All types of aluminum trim are readily cut with standard saws, although certain types of power saws will require carbide blades. If you only have a few pieces of aluminum trim to cut, you can cut through the trim with an inexpensive handsaw. Unlike cutting other types of metal, use a saw blade that is not fine-toothed, as the aluminum will quickly clog the area between the cutting teeth and render the saw blade useless.
Things You'll Need
- Aluminum trim
- 2 self-locking C-clamps
- 14 teeth-per-inch (TPI) bi-metal hacksaw blade
- Safety glasses
- Fine-toothed file
- Dust brush
Lay the cardboard flat on top of the worktable.
Place the aluminum trim near the edge of the worktable, resting on the cardboard.
Secure the aluminum trim to the worktable by clamping it in placing with the two self-locking C-clamps. Make sure that one pair of C-clamps is placed near the end of the aluminum trim farthest from the end of the worktable and the other six-inches in from the end of the worktable.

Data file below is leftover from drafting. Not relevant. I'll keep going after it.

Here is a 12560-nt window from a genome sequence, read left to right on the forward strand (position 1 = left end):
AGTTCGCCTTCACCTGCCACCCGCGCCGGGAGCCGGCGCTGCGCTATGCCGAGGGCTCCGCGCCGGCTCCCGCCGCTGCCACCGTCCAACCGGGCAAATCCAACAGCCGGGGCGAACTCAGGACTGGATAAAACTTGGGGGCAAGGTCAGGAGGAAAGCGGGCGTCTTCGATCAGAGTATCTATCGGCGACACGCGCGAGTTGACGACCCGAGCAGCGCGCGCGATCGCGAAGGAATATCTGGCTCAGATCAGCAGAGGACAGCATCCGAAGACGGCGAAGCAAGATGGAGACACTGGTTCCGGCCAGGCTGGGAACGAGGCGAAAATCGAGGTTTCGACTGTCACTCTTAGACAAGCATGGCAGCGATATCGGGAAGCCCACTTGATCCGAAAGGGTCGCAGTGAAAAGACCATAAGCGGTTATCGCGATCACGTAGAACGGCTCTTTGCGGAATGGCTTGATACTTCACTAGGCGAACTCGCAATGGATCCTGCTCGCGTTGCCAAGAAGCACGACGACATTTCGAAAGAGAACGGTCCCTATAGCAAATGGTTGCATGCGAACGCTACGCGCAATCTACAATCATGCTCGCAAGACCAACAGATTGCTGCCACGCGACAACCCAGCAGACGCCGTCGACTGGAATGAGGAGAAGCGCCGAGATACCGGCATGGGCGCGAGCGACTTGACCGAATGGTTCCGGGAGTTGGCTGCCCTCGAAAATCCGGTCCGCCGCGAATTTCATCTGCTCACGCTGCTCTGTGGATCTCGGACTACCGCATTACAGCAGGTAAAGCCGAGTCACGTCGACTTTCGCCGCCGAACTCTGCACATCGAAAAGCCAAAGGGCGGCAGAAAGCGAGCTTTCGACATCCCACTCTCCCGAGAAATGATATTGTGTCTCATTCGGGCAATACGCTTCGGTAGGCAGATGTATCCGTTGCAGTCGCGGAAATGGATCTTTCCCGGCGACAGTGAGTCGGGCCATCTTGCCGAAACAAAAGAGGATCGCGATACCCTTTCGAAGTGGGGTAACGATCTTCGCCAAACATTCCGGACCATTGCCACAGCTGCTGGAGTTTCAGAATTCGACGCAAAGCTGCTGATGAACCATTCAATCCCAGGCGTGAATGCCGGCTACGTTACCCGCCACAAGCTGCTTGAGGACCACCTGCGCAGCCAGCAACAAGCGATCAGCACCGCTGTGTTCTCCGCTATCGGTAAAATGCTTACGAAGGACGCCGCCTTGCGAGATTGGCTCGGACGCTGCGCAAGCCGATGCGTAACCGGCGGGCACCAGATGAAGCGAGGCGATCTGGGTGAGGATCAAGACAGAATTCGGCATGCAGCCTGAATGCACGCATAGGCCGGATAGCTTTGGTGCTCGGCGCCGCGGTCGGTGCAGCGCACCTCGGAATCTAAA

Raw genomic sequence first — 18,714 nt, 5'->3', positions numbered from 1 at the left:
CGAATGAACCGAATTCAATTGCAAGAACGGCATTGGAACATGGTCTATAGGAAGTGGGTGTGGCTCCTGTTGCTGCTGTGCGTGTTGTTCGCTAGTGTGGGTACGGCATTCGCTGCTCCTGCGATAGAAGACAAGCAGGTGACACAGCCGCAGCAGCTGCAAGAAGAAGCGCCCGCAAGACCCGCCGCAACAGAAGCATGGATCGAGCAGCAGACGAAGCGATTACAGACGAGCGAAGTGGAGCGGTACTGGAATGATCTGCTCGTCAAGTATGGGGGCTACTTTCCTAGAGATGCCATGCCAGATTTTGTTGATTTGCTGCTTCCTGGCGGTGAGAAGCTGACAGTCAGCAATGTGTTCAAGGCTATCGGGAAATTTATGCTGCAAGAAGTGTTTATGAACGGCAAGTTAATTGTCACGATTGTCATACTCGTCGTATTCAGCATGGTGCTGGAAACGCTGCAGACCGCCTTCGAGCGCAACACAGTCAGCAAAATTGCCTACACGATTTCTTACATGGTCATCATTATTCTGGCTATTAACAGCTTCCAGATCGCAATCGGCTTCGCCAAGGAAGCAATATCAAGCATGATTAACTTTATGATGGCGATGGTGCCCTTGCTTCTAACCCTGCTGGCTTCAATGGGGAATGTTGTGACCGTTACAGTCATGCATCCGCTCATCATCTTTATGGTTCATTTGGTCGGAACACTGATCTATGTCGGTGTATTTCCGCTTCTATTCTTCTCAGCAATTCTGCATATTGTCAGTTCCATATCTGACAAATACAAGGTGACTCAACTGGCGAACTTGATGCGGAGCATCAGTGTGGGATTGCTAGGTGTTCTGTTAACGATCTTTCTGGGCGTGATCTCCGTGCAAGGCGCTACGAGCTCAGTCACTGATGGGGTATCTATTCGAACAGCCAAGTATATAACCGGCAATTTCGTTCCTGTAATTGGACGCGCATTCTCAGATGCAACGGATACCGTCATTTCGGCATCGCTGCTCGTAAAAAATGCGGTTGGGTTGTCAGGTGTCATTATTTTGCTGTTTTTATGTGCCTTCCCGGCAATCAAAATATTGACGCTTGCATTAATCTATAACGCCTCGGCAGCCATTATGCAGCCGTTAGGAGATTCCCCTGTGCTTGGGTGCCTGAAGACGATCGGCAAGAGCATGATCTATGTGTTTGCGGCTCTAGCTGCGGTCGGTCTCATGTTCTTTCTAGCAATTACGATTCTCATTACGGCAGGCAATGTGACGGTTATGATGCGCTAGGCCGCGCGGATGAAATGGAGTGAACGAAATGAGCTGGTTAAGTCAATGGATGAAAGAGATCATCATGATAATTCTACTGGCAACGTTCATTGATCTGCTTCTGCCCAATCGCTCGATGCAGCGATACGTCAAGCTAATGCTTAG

Insert the 14-TPI hacksaw blade into the hacksaw, and put on your safety glasses.
Rest the end of the hacksaw blade closest to the saw's handle on the aluminum trim, with the blade just past the edge of the worktable. With minimal pressure downward, pull the hacksaw toward you to start the cut into the aluminum trim.
Tilt the end of the hacksaw blade toward you and push the hacksaw back over the aluminum trim. If you do not tilt the hacksaw back, it will bind in the aluminum trim, and this could break the hacksaw blade or damage the aluminum.
Continue the process of pulling and pushing the hacksaw until you have cut through the aluminum trim.
Run the fine-toothed file over the end of the aluminum trim in a sliding motion to remove the sharp bur left on the trim by the cutting process.
Release the cut aluminum trim by removing the two pairs of self-locking C-clamps securing the aluminum trim to the worktable.
Clean the cardboard with a dust brush.
- C.L. Rease; Union Sheetmetal Worker; Texas
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